Last night, while you were sleeping, three guys at a hackathon in Toronto created a free market. You are probably thinking, what does that even mean? Before one can fully grasp the importance of this event a little background is in order. The free market is any trade unregulated by the state. The term black market arises from the inability of the state to see and thereby control trade, but applies equally to trade over which the state asserts no control. In a free market each exchange is a voluntary agreement between two parties.
Recent research has shown that the size of the free market globally is roughly 23% of world GDP, down from 26% in the 1960’s. The free market has been in a free fall in Asia, currently at a level of 20%. Sub-Saharan Africa, Latin America and post-socialist regions enjoy free market levels of at least 36%.
Why is the free market declining in the more developed economies and holding its own those that are less developed? It stands to reason that the regulated market is “free enough” in more developed economies, causing more people to “come out of the dark” – accepting regulation as a cost of doing business. Another interpretation is that in the more developed economies trade is more easily controlled. World Bank research shows a strong correlation between “formal account penetration” and per-capita GDP. In other words, wealthier people rely more heavily on banks. A business without financial services in a developed economy is generally at a competitive disadvantage.
Account penetration differs enormously between high-income and developing countries in the aggregate: 89 percent of adults in high-income countries, but only 24 percent in low-income countries, report that they have an account at a formal financial institution. – World Bank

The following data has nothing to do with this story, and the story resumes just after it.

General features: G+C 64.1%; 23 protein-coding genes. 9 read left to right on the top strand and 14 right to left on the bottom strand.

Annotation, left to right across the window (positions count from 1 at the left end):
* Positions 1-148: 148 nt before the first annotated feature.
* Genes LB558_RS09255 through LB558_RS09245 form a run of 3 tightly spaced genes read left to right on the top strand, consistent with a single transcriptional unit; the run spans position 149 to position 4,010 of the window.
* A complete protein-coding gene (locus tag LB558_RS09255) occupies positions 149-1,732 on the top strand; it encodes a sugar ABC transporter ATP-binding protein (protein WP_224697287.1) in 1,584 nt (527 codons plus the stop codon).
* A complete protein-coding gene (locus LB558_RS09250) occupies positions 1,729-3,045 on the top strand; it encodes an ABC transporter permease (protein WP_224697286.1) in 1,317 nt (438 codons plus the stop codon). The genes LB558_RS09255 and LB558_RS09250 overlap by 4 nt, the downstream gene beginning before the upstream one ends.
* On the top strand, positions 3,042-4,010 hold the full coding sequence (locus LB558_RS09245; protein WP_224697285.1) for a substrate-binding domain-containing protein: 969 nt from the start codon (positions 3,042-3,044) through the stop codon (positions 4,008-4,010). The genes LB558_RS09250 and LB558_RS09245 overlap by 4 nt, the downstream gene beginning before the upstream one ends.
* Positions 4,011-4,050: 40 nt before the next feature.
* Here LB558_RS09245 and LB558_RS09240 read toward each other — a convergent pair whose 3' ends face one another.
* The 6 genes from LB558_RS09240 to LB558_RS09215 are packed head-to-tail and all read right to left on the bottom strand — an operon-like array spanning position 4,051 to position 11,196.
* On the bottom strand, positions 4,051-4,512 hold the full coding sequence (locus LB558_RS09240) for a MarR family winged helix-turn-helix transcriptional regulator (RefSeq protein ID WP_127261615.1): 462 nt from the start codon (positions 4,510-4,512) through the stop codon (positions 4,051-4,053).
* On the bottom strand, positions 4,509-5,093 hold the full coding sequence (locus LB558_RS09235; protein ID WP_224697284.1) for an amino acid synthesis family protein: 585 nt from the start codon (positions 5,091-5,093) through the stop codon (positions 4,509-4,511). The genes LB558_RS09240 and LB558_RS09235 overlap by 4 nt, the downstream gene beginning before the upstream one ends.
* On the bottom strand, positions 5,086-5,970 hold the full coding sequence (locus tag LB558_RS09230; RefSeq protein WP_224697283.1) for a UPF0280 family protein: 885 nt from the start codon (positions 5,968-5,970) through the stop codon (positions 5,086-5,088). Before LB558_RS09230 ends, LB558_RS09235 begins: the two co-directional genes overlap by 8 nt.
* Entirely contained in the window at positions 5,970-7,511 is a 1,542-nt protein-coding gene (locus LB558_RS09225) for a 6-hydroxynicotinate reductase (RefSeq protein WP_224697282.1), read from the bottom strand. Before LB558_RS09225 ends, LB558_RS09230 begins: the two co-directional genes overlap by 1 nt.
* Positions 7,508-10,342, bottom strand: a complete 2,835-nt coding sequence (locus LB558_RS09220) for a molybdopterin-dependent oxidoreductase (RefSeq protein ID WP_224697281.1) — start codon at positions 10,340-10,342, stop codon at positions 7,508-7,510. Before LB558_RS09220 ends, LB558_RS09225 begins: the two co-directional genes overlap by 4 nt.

Ultimately these are two sides of the same coin. People come out of the dark when their cost of doing business in the regulated economy becomes less than their cost of doing business in the free market. Economically this is a contradiction, since the aggregate cost of doing business in the free market should always be the lowest possible. The catch is that free markets do not exist on a large scale. The means of exchange itself is heavily regulated. In order to trade freely one must either accept unreasonable risk by lugging around piles of cash or join the heavily regulated financial system, with all of its various financial and privacy costs. Cryptocurrency is disrupting this model by enabling trade that does not rely on “formal accounts.” People can trade in cash on a larger scale.
Trading in cash is not illegal, but as we can clearly see in global financial trends, it is going away. It is being replaced by a very expensive and insecure system subject to onerous state-level controls. Developed markets may be “free enough” to sustain this presently, but this is a dangerous trend from a historical perspective. So if trading in cash is legal, and free market trading is legal, why are markets like the Silk Road under state-level attack? On the surface it’s pretty simple, free markets don’t differentiate between legal an illegal trades – that’s the “free” part. So the knee-jerk answer is to shut down the market.
It is not the case that all trades on Silk Road were illicit. Yet all accounts have been closed and 26,000 BTC seized. It only takes a small amount of paranoia to consider that the market itself might have been the target, not illegal trades or even the alleged dark motives of its original operator.
Shut down the black markets take away what little they have, then double the amount of floggings and executions put them on TV. Broadcast them live! Sow fear, more fear. – Plutarch Heavensbee
The beauty of Bitcoin is that nobody is trusted. There is no operator. The protocol cannot commit a crime. This makes it impossible to shut down the system. It’s important to remember however that this does not make it impossible to track down criminals and bring them to justice. It just preserves the rights of the innocent.
The Gift of Satoshi is consensus without trust – we no longer need to accept trust in order to trade. Amir Taaki (libbitcoin and Dark Wallet), William Swanson and Damian Cutillo (both of Airbitz) have in one night given us Dark Market – the first implementation of a Distributed Anonymous Marketplace. The world may never be the same.
In the interest of full disclosure, I work on libbitcoin.